To better understand the big marketing challenges facing travel brands in an age when consumers are in control, Skift’s What Keeps CMOs Up at Night will talk with the leading voices in global marketing from across all the industry’s sectors.
These interviews with leaders of hotels, airlines, tourism boards, digital players, agents, tour operators and more will explore both shared and unique challenges they are facing, where they get insights, and how they best leverage digital insights to make smarter decisions.
This is the latest interview in the series.
Finnair has built a strong brand by tapping in to its cultural and geographic uniqueness. By developing a customer-centric service model, with an emphasis on smart retailing, it has also strengthened its financial position.
The airline’s collaboration with its home airport, Helsinki, has helped support development for both parties.
Finnair and Helsinki are positioning themselves as the ideal bridge between North Asia and Europe. As it pursues this strategy, Finnair is becoming more savvy about what inspires Asian consumers to travel, and what those consumers look for when choosing an airline to take them where they want to go.
Skift spoke one-on-one with Finnair Chief Commercial Officer Juha Järvinen during the CAPA Airlines in Transition meeting in Dublin. He shared the challenges of positioning a brand for a different consumer culture, outlined the next step in the evolution of the airline’s retailing strategy, and explained why social, for Finnair, requires extra planning.
Skift: How do you see Finnair brand positioning?
Järvinen: Even though we had a good position, as a brand we’re still challenged by the fact that we’re a quite unknown brand outside of the near regions of Finland. So how do we position ourselves in the UK, how do we position ourselves in Germany? And, of course, in North East Asia which is our focus area.
Especially now with the launch of the A350 program, we’re trying to use that to reposition the brand as well.
We are relaunching a new website and mobile platform. It’s a new user experience and also new technical solutions under the platform, and a completely new mobile platform. So that’s launching this summer.
When we launch those, we need to have a 360 degree view of how we position the brand and maximize the passenger experience. In the end, it has to deliver customer value and loyalty.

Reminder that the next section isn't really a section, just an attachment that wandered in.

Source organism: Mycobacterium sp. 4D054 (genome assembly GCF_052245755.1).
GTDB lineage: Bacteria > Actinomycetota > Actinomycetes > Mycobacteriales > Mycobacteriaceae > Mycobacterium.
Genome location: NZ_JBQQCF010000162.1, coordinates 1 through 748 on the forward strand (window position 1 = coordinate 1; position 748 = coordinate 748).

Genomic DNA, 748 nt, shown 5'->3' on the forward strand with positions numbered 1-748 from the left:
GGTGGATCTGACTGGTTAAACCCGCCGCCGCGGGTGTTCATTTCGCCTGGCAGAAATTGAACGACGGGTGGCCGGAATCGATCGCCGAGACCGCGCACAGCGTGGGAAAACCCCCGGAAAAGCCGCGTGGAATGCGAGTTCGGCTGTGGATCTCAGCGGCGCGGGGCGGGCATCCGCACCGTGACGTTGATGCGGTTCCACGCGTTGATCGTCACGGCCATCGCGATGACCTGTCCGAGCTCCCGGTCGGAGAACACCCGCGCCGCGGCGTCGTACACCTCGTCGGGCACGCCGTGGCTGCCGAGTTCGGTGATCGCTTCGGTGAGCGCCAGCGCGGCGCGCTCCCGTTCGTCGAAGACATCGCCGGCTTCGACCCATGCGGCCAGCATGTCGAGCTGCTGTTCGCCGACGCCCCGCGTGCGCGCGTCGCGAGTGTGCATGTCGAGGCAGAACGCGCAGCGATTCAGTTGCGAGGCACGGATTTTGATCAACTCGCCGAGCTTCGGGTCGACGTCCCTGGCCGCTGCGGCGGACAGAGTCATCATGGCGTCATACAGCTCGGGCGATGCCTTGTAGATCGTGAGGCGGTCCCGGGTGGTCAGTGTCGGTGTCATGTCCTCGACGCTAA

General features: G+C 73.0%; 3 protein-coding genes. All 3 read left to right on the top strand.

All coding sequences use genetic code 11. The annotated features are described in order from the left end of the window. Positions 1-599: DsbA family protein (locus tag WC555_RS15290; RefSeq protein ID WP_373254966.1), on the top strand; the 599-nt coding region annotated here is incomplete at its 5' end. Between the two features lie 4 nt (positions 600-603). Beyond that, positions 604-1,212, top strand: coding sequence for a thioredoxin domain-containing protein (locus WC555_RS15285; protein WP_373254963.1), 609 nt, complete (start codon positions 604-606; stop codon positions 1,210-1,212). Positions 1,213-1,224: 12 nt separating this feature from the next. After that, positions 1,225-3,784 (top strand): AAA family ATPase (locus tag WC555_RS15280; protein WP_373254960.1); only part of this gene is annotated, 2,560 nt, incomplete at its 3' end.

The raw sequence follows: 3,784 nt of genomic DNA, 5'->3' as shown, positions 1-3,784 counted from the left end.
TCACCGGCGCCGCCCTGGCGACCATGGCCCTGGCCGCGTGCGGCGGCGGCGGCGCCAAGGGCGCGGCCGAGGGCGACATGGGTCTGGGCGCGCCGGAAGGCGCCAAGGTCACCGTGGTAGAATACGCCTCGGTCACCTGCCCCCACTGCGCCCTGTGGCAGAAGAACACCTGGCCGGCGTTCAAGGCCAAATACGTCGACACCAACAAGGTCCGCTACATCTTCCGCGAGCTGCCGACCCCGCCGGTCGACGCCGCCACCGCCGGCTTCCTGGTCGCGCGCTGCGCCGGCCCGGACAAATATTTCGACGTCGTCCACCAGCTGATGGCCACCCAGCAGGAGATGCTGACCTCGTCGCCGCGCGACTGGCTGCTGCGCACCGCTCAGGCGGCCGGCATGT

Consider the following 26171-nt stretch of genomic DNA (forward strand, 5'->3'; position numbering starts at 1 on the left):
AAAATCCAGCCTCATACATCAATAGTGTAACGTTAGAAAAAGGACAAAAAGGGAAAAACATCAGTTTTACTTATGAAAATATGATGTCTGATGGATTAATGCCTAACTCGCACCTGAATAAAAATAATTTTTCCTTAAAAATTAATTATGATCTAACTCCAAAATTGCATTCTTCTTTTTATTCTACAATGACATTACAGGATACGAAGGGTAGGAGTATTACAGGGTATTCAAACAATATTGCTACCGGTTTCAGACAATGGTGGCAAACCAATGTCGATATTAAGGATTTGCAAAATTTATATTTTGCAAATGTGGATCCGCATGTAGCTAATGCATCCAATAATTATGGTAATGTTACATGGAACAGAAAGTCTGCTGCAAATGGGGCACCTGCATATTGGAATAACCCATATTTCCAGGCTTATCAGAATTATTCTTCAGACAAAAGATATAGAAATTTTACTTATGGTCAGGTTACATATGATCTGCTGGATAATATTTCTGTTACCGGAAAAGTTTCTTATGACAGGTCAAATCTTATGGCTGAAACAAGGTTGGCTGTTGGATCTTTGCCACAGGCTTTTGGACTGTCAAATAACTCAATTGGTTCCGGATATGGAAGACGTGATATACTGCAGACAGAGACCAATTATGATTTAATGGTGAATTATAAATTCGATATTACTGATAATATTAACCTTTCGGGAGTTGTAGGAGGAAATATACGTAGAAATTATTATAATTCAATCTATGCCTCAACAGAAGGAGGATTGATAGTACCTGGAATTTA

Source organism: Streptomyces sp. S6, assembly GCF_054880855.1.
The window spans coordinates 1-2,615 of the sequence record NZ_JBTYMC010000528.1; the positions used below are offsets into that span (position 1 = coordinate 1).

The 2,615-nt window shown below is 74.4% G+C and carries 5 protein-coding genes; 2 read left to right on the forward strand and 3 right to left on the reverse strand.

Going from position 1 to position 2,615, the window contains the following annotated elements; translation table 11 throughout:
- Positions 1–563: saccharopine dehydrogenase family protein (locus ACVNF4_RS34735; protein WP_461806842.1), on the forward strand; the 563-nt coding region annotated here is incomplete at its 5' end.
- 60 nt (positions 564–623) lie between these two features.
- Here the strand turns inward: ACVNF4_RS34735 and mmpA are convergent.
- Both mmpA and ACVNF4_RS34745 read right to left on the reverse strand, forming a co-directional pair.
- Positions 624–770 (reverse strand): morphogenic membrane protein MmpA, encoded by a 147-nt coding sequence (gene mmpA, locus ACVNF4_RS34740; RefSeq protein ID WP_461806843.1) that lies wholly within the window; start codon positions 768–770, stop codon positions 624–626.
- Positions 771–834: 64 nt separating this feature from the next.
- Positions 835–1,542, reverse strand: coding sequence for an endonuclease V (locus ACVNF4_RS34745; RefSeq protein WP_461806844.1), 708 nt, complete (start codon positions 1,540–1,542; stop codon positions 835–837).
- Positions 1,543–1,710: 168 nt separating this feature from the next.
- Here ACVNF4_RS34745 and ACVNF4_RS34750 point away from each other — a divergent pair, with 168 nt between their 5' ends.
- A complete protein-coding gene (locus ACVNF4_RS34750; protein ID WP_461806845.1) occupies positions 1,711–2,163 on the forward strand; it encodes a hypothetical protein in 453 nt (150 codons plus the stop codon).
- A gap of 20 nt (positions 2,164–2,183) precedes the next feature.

Skift: Your website and mobile platforms, compared to other global airlines, is quite good. What was the motivation for that website and mobile update?
Järvinen: The biggest challenge we currently face is the lack of integration for ancillaries and merchandising. It’s still very much a booking platform, and you can buy ancillaries but they’re not integrated to the dialogue. The biggest change is that there are fewer steps and it varies the ancillaries that we integrate. The flow itself is what customers are giving us the most feedback on, and that’s the biggest change.
Also, the visuals will be different. We have used a UK-based agency called Made by Many which has done the customer journey design. The core of design for design for that platform has been actually the mobile platform. It’s the first time we’ve done the full website design based on mobile. It’s definitely converting to desktop, instead of the other way around, which has usually been the case that you create the desktop version and then convert it to mobile.
We are also investing in more marketing resources in China. We’ll be doing our marketing centrally, in Helsinki. But we strongly believe, considering the technological development, especially in China, that we need to be more local. We have to have the global view but a very strong local competency as well because technology is developing so fast.
Skift: How will local marketing strategy in China help shape your brand there?
Järvinen: The reason for the team for China, based in Shanghai, is so that they create the platform and the way they will communicate the brand in the Chinese manner. That’s not something you can translate from Finland. We believe we need to have global marketing competencies in Shanghai. We’re now in the recruiting phase and we will have a team in Shanghai by summer that takes over the marketing, planning, and design, for China.
Even beyond, in North Eastern Asia it will be different. Japan is different, and so on. I think it’s a danger for many European airlines wanting to go into Northeast Asia to copy the way it looks, but their booking process and dialogue is different.
Skift: How is it different?
Järvinen: That’s the feedback we get. We have a Chinese speaker website that’s translated, we haven’t resolved what drives the Chinese consumer, what imagery we should try to sell the consumer.
Based on research about 90% of the travel search is done on mobile in China. So how do we bring the destinations? It’s something that we need to highlight more. We have a tendency to bring the airline first, but our brand awareness — any brand awareness for a European airline — with the Chinese consumer is small.